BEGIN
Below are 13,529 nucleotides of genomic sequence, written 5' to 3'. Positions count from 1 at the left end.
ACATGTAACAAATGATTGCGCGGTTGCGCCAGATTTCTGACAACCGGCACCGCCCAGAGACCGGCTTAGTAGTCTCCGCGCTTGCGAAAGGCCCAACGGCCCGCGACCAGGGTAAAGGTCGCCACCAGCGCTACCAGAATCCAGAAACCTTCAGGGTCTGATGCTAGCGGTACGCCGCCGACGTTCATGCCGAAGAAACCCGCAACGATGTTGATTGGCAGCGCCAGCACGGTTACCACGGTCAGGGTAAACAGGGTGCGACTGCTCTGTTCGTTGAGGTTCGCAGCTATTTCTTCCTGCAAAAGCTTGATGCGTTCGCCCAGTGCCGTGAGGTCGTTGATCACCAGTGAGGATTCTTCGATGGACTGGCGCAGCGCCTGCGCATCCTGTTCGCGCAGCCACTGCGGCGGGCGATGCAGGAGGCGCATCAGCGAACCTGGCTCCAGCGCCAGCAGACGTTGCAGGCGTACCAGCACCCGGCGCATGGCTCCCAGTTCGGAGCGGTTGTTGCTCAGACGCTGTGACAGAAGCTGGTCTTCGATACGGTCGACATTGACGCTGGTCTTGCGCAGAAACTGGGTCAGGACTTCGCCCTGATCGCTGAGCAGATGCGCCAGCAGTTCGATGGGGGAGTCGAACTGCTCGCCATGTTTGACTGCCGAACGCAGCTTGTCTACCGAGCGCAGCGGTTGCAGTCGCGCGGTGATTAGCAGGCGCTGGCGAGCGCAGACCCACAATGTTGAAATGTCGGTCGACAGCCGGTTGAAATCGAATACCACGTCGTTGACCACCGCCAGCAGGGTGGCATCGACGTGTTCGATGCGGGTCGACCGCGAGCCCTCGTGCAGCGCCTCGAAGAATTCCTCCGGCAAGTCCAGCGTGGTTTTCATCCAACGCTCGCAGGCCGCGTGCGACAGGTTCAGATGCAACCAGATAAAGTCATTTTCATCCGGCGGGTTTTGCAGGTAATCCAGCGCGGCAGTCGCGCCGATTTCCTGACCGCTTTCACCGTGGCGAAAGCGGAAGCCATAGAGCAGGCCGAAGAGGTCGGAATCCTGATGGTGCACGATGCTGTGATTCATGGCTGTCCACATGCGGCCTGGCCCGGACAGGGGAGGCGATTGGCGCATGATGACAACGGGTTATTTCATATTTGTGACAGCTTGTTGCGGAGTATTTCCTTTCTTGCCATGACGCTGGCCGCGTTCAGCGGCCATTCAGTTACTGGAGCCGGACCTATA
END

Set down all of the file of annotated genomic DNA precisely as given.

Below are 13,529 nucleotides of genomic sequence, written 5' to 3'. Positions count from 1 at the left end.
ACATGTAACAAATGATTGCGCGGTTGCGCCAGATTTCTGACAACCGGCACCGCCCAGAGACCGGCTTAGTAGTCTCCGCGCTTGCGAAAGGCCCAACGGCCCGCGACCAGGGTAAAGGTCGCCACCAGCGCTACCAGAATCCAGAAACCTTCAGGGTCTGATGCTAGCGGTACGCCGCCGACGTTCATGCCGAAGAAACCCGCAACGATGTTGATTGGCAGCGCCAGCACGGTTACCACGGTCAGGGTAAACAGGGTGCGACTGCTCTGTTCGTTGAGGTTCGCAGCTATTTCTTCCTGCAAAAGCTTGATGCGTTCGCCCAGTGCCGTGAGGTCGTTGATCACCAGTGAGGATTCTTCGATGGACTGGCGCAGCGCCTGCGCATCCTGTTCGCGCAGCCACTGCGGCGGGCGATGCAGGAGGCGCATCAGCGAACCTGGCTCCAGCGCCAGCAGACGTTGCAGGCGTACCAGCACCCGGCGCATGGCTCCCAGTTCGGAGCGGTTGTTGCTCAGACGCTGTGACAGAAGCTGGTCTTCGATACGGTCGACATTGACGCTGGTCTTGCGCAGAAACTGGGTCAGGACTTCGCCCTGATCGCTGAGCAGATGCGCCAGCAGTTCGATGGGGGAGTCGAACTGCTCGCCATGTTTGACTGCCGAACGCAGCTTGTCTACCGAGCGCAGCGGTTGCAGTCGCGCGGTGATTAGCAGGCGCTGGCGAGCGCAGACCCACAATGTTGAAATGTCGGTCGACAGCCGGTTGAAATCGAATACCACGTCGTTGACCACCGCCAGCAGGGTGGCATCGACGTGTTCGATGCGGGTCGACCGCGAGCCCTCGTGCAGCGCCTCGAAGAATTCCTCCGGCAAGTCCAGCGTGGTTTTCATCCAACGCTCGCAGGCCGCGTGCGACAGGTTCAGATGCAACCAGATAAAGTCATTTTCATCCGGCGGGTTTTGCAGGTAATCCAGCGCGGCAGTCGCGCCGATTTCCTGACCGCTTTCACCGTGGCGAAAGCGGAAGCCATAGAGCAGGCCGAAGAGGTCGGAATCCTGATGGTGCACGATGCTGTGATTCATGGCTGTCCACATGCGGCCTGGCCCGGACAGGGGAGGCGATTGGCGCATGATGACAACGGGTTATTTCATATTTGTGACAGCTTGTTGCGGAGTATTTCCTTTCTTGCCATGACGCTGGCCGCGTTCAGCGGCCATTCAGTTACTGGAGCCGGACCTATA